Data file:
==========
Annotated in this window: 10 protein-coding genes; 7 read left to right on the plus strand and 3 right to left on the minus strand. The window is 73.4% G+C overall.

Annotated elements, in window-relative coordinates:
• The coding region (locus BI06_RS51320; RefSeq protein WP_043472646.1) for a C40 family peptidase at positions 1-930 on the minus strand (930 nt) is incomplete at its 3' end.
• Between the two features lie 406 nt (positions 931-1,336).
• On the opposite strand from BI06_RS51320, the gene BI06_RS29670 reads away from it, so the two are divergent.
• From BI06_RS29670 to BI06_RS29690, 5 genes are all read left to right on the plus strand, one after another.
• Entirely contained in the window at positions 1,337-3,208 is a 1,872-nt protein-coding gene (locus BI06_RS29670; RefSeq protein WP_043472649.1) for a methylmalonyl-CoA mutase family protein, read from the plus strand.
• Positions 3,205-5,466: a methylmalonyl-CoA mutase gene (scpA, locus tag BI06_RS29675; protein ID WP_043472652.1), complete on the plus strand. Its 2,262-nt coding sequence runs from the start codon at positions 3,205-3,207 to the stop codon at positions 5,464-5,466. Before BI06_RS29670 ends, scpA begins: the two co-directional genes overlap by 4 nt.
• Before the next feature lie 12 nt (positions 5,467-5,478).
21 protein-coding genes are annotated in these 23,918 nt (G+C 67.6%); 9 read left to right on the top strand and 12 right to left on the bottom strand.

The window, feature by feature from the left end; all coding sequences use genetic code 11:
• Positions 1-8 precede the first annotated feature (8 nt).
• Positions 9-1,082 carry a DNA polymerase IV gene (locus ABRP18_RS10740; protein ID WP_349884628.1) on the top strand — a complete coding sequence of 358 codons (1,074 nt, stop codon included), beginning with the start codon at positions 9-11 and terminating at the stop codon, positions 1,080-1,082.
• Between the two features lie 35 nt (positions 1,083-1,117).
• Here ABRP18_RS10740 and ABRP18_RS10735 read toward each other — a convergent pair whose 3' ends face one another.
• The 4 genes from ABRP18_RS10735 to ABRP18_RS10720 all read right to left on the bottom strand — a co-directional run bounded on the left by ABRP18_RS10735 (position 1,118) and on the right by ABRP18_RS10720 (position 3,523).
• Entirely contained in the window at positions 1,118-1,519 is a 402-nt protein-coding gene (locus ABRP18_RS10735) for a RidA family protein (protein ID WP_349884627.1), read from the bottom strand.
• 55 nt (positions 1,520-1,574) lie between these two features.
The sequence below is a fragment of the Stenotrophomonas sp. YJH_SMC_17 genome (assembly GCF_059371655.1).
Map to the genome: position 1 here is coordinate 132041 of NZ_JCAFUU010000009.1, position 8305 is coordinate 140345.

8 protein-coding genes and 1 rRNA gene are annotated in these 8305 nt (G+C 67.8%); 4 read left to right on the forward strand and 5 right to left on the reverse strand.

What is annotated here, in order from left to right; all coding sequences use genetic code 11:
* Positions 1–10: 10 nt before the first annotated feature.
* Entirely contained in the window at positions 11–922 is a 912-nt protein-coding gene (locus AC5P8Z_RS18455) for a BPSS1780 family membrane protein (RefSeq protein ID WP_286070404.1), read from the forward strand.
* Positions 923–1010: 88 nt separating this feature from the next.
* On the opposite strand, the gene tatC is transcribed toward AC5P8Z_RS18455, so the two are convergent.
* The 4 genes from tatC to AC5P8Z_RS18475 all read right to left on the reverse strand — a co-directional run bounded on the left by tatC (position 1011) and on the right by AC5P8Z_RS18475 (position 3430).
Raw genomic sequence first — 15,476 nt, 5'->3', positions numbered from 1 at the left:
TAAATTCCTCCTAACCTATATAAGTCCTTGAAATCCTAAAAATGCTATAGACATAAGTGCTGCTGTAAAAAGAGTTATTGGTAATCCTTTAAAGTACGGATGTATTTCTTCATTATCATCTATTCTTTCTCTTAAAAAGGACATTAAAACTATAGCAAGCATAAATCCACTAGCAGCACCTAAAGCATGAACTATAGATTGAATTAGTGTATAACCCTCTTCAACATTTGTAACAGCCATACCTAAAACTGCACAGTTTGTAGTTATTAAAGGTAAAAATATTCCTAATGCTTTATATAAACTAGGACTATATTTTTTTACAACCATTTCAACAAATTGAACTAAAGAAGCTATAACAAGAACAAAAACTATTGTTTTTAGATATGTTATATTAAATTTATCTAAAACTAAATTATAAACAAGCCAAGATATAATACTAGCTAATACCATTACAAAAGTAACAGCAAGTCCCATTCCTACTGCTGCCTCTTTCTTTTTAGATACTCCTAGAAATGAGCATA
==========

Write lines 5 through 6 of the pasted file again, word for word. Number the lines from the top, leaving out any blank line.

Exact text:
• On the opposite strand from BI06_RS51320, the gene BI06_RS29670 reads away from it, so the two are divergent.
• From BI06_RS29670 to BI06_RS29690, 5 genes are all read left to right on the plus strand, one after another.